Former Casio Computer Cofounder's home in Tokyo gets elaborate design

Former Casio Computer Cofounder's home in Tokyo gets elaborate design

TOKYO - The former residence of a late Casio Computer Co. cofounder in Tokyo's Setagaya Ward has elaborate designs underscoring the inventor's attention to detail.

The home belongs to Toshio Kashio, the second eldest of the four Kashio brothers who founded the electronics company in 1925 -- 2012. It is now serving as the Toshio Kashio Memorial Museum of InventionKashio Memorial Museum of Invention in Tokyo's Setagaya Ward. Its hexagonal roof with curves is believed to resemble a flying bird when viewed from above. The inventor who influenced people's daily lives also put thought into the structure's design. Visitors can see a number of inventions inside to complement the architectural beauty.

The structure is situated near a cliff, taking advantage of the landform. The main building was built on the clifftop in 1972, and the annex was added to lower land in 1986. The beautiful colors of solid wood are seen in the main building's double-height entrance hall, and a chandelier with 61 light bulbs hangs from the ceiling. There used to be a grand piano in the entrance hall, and attention was paid to soundproofing with a 60 centimeter thick double-concrete wall facing the street in front.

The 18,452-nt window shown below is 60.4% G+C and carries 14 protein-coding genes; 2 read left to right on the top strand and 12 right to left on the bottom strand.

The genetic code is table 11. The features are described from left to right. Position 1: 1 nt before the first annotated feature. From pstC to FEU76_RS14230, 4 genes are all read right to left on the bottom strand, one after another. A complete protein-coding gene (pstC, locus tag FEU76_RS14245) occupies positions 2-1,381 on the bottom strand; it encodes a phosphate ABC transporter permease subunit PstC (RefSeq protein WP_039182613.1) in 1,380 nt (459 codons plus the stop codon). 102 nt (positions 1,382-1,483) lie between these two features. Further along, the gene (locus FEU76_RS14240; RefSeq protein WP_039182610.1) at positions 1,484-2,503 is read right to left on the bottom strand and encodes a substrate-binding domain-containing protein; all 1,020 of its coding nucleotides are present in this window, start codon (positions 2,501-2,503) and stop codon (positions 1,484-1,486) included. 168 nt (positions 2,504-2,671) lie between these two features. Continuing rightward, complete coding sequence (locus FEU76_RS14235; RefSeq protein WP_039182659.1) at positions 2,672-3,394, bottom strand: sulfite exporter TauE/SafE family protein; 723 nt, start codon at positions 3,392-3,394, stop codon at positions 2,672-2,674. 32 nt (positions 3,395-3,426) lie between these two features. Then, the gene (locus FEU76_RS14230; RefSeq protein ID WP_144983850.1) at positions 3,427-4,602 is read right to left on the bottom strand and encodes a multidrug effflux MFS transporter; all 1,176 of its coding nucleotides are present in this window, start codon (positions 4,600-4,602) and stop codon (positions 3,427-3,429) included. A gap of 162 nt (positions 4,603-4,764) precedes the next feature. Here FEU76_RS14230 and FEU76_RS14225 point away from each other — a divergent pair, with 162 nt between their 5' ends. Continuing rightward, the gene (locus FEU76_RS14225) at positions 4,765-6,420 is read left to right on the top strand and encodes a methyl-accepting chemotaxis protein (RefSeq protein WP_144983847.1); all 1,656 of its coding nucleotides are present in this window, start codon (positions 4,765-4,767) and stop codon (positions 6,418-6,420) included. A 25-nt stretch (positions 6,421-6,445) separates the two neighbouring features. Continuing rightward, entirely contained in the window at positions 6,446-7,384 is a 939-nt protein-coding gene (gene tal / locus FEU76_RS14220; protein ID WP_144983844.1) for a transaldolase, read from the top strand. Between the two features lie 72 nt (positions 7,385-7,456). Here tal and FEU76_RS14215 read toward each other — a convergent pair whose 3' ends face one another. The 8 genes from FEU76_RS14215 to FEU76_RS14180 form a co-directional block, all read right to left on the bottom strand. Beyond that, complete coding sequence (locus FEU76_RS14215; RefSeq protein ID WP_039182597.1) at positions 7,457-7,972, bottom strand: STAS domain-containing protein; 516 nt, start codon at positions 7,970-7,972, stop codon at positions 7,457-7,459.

Stained glass windows with designs of different birds represent the Kashio family members, and the bald eagle above the main building's entrance is a nod to Toshio. The museum has artifacts including the world's first compact all-electric calculator, as well as watches and musical instruments in which Casio's inventions are used. This series explores Japan's architectural wonders and secrets of the past.